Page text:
Brief Strategic Family Therapy—Gang Adaptation

Intervention; Ages 12–17


(Read the criteria for this rating)
  • Promising gang program


The parent program model of Brief Strategic Family Therapy (BSFT) was designed to strengthen Hispanic families and thereby eliminate or reduce behavior problems, including drug use. It targets children and adolescents aged six to 18 years. An adapted version of BSFT targeted an extremely high-risk adolescent Mexican American population in an historic gang-ridden city, San Antonio. The experiment included only gang-affiliated (i.e., self-identified or having a friend or family member in a gang) Mexican American adolescents 12–17 years of age, who reported current (past month) use of alcohol or illicit drugs and use of these substances on at least six occasions in the past year. This BSFT-adapted version took into account cultural values of Mexican American families as well as contextual factors, including frequent gang affiliation in high crime neighborhoods characterized by low levels of education, multigenerational use of drugs, extensive criminality, and high incarceration rates. Three behavioral problems were addressed (delinquency, impulsivity, and hyperactivity) along with drug/alcohol use. In addition to the adapted BSFT family therapy, gang diversion training for the adolescents and gang awareness for the parent were provided by outreach workers.

This BSFT adapted version proved effective with a sample of gang-involved boys and girls (Valdez, Cepeda, Parrish, et al., 2013). The program reduced gang membership by 22% in the near term (6 months), and there were significant differences between the BFST and control groups on adolescent alcohol use at 6 months and parents’ reports of their children’s delinquency. However, drug use was not reduced in the treatment group. The researchers suggested that certain outcomes were attenuated largely because of the difficulties associated with “adapting culturally relevant evidence-based interventions to highly vulnerable populations” such as Hispanic families in this study location.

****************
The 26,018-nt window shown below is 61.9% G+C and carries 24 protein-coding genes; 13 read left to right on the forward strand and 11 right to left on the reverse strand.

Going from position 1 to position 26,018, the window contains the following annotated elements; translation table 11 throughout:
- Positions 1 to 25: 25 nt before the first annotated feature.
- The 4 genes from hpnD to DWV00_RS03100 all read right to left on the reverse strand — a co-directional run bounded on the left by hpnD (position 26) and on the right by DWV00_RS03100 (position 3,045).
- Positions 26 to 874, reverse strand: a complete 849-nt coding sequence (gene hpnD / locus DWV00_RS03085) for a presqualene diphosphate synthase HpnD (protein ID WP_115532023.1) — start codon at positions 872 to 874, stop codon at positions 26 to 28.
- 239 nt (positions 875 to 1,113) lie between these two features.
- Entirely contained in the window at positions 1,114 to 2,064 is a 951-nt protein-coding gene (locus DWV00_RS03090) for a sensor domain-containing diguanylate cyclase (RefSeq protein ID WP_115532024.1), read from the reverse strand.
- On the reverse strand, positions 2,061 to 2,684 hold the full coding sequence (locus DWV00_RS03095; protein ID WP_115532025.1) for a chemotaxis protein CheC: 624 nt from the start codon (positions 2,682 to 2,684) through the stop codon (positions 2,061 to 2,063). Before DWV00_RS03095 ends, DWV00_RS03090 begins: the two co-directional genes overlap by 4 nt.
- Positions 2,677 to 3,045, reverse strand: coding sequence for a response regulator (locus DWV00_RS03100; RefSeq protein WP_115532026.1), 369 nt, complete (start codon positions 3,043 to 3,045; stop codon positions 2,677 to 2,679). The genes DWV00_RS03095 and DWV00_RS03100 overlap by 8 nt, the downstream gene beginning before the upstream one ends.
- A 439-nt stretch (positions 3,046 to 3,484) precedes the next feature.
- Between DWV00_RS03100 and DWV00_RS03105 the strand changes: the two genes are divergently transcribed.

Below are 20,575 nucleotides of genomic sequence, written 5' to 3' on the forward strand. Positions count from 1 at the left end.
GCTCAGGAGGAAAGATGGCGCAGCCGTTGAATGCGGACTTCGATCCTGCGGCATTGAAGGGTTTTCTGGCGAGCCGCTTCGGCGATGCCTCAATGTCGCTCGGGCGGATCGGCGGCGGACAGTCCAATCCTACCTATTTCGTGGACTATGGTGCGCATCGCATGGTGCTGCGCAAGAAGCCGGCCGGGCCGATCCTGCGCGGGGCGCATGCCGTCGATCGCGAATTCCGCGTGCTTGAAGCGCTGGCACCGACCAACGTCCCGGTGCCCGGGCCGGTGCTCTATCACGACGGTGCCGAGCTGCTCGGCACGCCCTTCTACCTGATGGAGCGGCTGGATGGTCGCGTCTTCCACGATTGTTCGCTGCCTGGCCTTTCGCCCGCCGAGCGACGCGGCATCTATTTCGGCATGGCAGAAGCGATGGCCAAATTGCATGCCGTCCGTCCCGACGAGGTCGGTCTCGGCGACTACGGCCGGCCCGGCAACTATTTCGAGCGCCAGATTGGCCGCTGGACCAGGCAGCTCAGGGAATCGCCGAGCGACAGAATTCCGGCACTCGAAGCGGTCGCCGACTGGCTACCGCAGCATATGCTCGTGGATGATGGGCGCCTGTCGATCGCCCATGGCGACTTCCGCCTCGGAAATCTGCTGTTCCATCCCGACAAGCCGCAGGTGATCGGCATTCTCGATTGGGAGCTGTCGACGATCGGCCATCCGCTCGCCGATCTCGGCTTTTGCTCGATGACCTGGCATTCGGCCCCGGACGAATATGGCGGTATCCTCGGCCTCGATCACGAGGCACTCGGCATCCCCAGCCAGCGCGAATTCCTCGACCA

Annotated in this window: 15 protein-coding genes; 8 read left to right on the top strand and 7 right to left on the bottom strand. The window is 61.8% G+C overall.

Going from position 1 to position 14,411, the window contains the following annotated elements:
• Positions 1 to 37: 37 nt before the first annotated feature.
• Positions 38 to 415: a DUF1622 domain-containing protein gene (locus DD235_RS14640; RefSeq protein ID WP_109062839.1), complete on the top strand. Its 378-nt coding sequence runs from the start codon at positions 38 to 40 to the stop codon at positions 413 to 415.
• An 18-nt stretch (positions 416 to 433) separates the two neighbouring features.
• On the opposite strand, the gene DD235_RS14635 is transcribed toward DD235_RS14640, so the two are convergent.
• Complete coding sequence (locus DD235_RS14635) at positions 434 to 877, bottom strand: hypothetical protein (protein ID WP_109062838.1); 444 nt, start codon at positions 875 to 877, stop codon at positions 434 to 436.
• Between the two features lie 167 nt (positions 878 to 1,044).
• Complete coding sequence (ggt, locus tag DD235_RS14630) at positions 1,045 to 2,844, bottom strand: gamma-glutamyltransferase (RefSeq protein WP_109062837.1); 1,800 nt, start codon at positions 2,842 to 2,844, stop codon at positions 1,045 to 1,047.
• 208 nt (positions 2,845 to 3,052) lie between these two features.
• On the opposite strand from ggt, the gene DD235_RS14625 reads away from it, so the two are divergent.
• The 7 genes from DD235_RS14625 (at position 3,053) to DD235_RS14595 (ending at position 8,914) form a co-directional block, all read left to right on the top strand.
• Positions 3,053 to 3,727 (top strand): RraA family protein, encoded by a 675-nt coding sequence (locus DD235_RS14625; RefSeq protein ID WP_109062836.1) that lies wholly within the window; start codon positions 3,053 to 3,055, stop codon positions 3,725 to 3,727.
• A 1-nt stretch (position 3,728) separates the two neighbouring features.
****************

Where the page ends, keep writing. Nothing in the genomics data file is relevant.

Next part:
Risk Factors

Conduct disorders (authority conflict/rebellious/stubborn/disruptive/antisocial)
General delinquency involvement
High alcohol/drug use
Low psychosocial maturity (low temperance, responsibility, and perspective)
Physical violence/aggression
Antisocial parents
Child maltreatment (abuse or neglect)
Delinquent siblings
Family history of problem behavior/criminal involvement
Family violence (child maltreatment, partner violence, conflict)
Having a teenage mother
High parental stress/maternal depression
Lack of orderly and structured activities within the family
Lived/living with a gang member
Low parental attachment to child/adolescent
Parental use of physical punishment/harsh and/or erratic discipline practices
Poor parental supervision (control, monitoring, and child management)
Poor parent-child relations or communication
Moved to a new neighborhood
Neighborhood antisocial environment
Association with antisocial/aggressive/delinquent peers; high peer delinquency
Association with gang-involved peers/relatives
Peer alcohol/drug use


National Gang Center: Effective program


Family Therapy Training Institute of Miami
Ninth Floor
1221 Brickell Avenue
Miami, FL 33133
Phone: (888) 527-3828
Fax: (305) 661-5172
Web site:

Training Contact

Kathleen A. Shea, Ph.D.
Family Therapy Training Institute of Miami
Ninth Floor
1221 Brickell Avenue
Miami, FL 33133
Phone: (305) 668-0850
Fax: (305) 661-5172
Web site:


Valdez, A., Cepeda, A., Parrish, D., Horowitz, R., & Kaplan, C. (2013). An adapted Brief Strategic Family Therapy for gang-affiliated Mexican American adolescents. Research on Social Work Practice, 23, 383-396.

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